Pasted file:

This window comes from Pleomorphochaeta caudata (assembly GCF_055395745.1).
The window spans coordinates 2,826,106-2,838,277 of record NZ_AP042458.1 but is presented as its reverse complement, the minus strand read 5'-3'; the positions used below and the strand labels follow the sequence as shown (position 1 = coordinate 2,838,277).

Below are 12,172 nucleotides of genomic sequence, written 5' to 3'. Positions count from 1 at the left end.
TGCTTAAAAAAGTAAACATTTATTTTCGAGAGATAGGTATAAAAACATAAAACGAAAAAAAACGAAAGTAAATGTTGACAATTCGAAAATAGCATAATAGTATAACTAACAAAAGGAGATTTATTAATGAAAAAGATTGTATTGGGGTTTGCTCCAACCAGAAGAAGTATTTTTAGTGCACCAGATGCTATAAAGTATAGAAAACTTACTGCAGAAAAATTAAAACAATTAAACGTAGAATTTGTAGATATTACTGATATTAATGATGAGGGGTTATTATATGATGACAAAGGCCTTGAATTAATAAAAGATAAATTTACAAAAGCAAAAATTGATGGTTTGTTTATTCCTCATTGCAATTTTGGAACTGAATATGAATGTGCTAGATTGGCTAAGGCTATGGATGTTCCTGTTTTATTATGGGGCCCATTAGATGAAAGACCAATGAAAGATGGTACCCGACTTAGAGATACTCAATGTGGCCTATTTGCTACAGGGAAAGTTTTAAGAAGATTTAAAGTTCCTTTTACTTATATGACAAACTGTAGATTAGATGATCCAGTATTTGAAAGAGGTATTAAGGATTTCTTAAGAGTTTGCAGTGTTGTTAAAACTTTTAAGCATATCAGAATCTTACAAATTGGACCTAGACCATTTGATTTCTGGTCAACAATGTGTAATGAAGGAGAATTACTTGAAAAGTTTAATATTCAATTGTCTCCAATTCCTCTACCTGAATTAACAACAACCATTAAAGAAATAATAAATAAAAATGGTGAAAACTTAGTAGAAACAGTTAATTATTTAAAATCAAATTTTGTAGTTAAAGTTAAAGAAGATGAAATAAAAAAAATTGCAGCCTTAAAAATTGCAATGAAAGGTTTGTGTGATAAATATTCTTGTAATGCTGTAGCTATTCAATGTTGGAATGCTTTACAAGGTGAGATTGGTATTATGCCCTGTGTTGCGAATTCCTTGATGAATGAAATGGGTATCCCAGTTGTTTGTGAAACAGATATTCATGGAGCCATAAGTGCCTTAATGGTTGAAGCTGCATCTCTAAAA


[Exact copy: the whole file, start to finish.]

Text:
This window comes from Pleomorphochaeta caudata (assembly GCF_055395745.1).
The window spans coordinates 2,826,106-2,838,277 of record NZ_AP042458.1 but is presented as its reverse complement, the minus strand read 5'-3'; the positions used below and the strand labels follow the sequence as shown (position 1 = coordinate 2,838,277).

Below are 12,172 nucleotides of genomic sequence, written 5' to 3'. Positions count from 1 at the left end.
TGCTTAAAAAAGTAAACATTTATTTTCGAGAGATAGGTATAAAAACATAAAACGAAAAAAAACGAAAGTAAATGTTGACAATTCGAAAATAGCATAATAGTATAACTAACAAAAGGAGATTTATTAATGAAAAAGATTGTATTGGGGTTTGCTCCAACCAGAAGAAGTATTTTTAGTGCACCAGATGCTATAAAGTATAGAAAACTTACTGCAGAAAAATTAAAACAATTAAACGTAGAATTTGTAGATATTACTGATATTAATGATGAGGGGTTATTATATGATGACAAAGGCCTTGAATTAATAAAAGATAAATTTACAAAAGCAAAAATTGATGGTTTGTTTATTCCTCATTGCAATTTTGGAACTGAATATGAATGTGCTAGATTGGCTAAGGCTATGGATGTTCCTGTTTTATTATGGGGCCCATTAGATGAAAGACCAATGAAAGATGGTACCCGACTTAGAGATACTCAATGTGGCCTATTTGCTACAGGGAAAGTTTTAAGAAGATTTAAAGTTCCTTTTACTTATATGACAAACTGTAGATTAGATGATCCAGTATTTGAAAGAGGTATTAAGGATTTCTTAAGAGTTTGCAGTGTTGTTAAAACTTTTAAGCATATCAGAATCTTACAAATTGGACCTAGACCATTTGATTTCTGGTCAACAATGTGTAATGAAGGAGAATTACTTGAAAAGTTTAATATTCAATTGTCTCCAATTCCTCTACCTGAATTAACAACAACCATTAAAGAAATAATAAATAAAAATGGTGAAAACTTAGTAGAAACAGTTAATTATTTAAAATCAAATTTTGTAGTTAAAGTTAAAGAAGATGAAATAAAAAAAATTGCAGCCTTAAAAATTGCAATGAAAGGTTTGTGTGATAAATATTCTTGTAATGCTGTAGCTATTCAATGTTGGAATGCTTTACAAGGTGAGATTGGTATTATGCCCTGTGTTGCGAATTCCTTGATGAATGAAATGGGTATCCCAGTTGTTTGTGAAACAGATATTCATGGAGCCATAAGTGCCTTAATGGTTGAAGCTGCATCTCTAAAA